“In Wild Places Light Illuminates Beauty …”

Table decorations, alongside the fruit of the Gods.
Bush table decor at my 50th birthday bash.   Photograph by Cynthia Morris.

An Irish philosopher poet accompanied me to Livingstone. When I left America I packed him away in my heart and in my mind. He boarded the plane with me in Virginia and together we took off into the wild. As we flew through the shape-shifting clouds, John O’Donohue leant across to me, cupped his hand over my ear, and whispered the following words:

Often it takes a huge crisis or trauma to crack the dead shell that has grown ever more solid around us. Painful as that can be, it does resurrect the longing of the neglected soul. It makes a clearance. Again we see the horizons and feel their attraction. Though we may wince with vulnerability as we taste the exhilaration of freedom, we feel alive!”

Wild pillars.
Wild pillars.

John O’Donohue died in 2008, but I carry him with me wherever I go. He’s written some of the most poetic, compassionate lines I’ve ever read. John O’Donohue adored wild places. He grew up in one. He saw no separation between us and the natural world. I don’t either.

Bush candles.
Bush candles.

This Irish philosopher poet showed up again at my 50th birthday party. This time he wasn’t whispering. He was celebrating (like only those from the west of Ireland know how). John O’Donohue raised his glass of ‘uisce beatha‘ when he saw me in the embrace of renewed friendships, of a family reconnected, of long-awaited-for love. He knocked the whiskey back in one go and asked for another. Then he stared at me intently and said:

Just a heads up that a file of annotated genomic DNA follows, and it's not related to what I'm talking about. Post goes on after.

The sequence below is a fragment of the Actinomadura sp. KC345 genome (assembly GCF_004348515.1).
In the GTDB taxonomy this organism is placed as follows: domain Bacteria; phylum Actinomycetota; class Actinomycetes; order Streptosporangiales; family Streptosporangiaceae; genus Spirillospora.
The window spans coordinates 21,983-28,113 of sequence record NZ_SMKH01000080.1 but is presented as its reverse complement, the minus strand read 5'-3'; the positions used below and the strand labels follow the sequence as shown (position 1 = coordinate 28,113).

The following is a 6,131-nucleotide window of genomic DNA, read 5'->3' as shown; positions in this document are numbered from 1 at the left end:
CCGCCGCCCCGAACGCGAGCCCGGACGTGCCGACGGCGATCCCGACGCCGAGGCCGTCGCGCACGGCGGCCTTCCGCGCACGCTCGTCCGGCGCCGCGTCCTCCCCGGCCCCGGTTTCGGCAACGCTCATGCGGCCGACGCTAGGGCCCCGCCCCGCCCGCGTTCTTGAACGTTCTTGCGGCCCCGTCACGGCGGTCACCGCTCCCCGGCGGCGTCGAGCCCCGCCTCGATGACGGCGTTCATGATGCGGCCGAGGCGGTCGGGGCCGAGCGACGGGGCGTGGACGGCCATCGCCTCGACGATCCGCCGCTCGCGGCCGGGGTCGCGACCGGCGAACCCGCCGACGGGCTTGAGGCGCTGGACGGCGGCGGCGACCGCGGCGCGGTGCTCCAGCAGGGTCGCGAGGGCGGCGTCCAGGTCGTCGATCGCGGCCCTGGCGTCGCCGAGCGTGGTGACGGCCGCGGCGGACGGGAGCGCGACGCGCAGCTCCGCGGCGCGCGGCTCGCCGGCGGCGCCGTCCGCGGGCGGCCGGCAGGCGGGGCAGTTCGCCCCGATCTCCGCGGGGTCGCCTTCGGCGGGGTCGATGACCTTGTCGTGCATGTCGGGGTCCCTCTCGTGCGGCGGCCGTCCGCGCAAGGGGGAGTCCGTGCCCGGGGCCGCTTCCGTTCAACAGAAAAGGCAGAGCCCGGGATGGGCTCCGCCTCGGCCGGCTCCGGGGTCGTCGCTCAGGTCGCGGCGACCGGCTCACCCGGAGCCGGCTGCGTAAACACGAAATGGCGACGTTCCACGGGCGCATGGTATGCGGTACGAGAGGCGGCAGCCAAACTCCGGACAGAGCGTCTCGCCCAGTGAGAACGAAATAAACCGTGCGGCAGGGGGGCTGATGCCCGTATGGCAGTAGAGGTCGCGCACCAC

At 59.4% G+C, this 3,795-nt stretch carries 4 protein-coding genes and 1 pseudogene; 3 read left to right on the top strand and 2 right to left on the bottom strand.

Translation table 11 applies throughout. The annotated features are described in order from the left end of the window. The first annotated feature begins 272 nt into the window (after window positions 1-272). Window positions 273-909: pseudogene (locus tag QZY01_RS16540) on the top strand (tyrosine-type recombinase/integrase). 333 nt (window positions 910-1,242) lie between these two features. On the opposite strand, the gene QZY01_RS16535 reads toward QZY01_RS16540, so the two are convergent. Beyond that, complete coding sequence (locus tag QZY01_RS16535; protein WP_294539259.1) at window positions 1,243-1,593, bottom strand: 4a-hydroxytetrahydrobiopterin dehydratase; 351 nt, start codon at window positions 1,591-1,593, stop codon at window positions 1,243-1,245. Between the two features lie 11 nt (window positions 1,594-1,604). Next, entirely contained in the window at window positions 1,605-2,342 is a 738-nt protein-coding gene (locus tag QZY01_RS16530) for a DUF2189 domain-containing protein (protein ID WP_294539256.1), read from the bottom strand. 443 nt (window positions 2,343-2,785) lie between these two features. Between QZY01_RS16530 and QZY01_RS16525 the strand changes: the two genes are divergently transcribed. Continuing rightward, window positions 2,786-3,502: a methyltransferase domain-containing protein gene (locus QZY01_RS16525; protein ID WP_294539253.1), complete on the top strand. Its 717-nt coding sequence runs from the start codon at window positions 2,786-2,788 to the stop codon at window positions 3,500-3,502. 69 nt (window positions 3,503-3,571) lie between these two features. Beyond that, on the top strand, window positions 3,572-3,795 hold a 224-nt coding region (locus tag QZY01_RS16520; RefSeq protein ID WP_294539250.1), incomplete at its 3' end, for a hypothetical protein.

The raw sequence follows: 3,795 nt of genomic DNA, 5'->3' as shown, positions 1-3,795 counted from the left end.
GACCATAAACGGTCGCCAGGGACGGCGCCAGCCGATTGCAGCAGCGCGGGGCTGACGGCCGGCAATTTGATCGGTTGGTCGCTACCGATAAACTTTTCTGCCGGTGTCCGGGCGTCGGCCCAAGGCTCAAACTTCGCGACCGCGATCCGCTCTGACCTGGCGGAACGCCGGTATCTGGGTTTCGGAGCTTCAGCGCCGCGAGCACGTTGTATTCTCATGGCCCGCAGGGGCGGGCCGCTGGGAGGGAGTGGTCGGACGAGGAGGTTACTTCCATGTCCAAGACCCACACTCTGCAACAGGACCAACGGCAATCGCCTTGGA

Although there are no guarantees in the kingdom of risk, nature shows us, time and again, that it is precisely at that moment of greatest risk, the moment when everything could be lost, that greatest change happens. A new life opens out into a new world that could never have been dreamed before this.”

Wild art.
Wild art.  Photograph by Cynthia Morris.

I have entered this new world, filled with wild places. I thank John O’Donohue for accompanying me here, for showing me that “we recover within us some of the native integrity that wild places enjoy outside.” … 

But mostly I thank Chris.

Bush bottles.
Bush bottles.

Annabel Hughes is an award-winning chef and blogger, and the creator of “bush gourmet” cuisine.

0 Comments

  • BEAUTIFULLY written, Bella. Ireland and Africa make such a great combination; plenty of soul and humour. Great photos of the party decorations too. xx

    Reply
    • Thank you, sweet Kate. Yes, the two places have many similarities, to be sure. I love them both, as I know you do. xo

      Reply
  • Sigh … such romance … so refreshing as one turns 50 … mellow, calm and mindful. Well done Bella! xxx

    Reply
    • Thank you so much, Roxy … one more John O’Donohue quote just for you: “… Rather than taking us out of ourselves, nature coaxes us deeper inwards, teaches us to rest in the serenity of our elemental nature. When we go out among nature, clay is returning to clay.” We are so lucky to be living amongst it all, aren’t we? Much love to you … xo

      Reply
  • Love where you are today, Annabel. It shines all over you. Happy Birthday, Happy Life!!!!!

    Reply
    • Thank you so much, Gilda. Perhaps one day you will come out and visit us? I would love to show you all of this. It’s beautiful. Lots of love to you … xo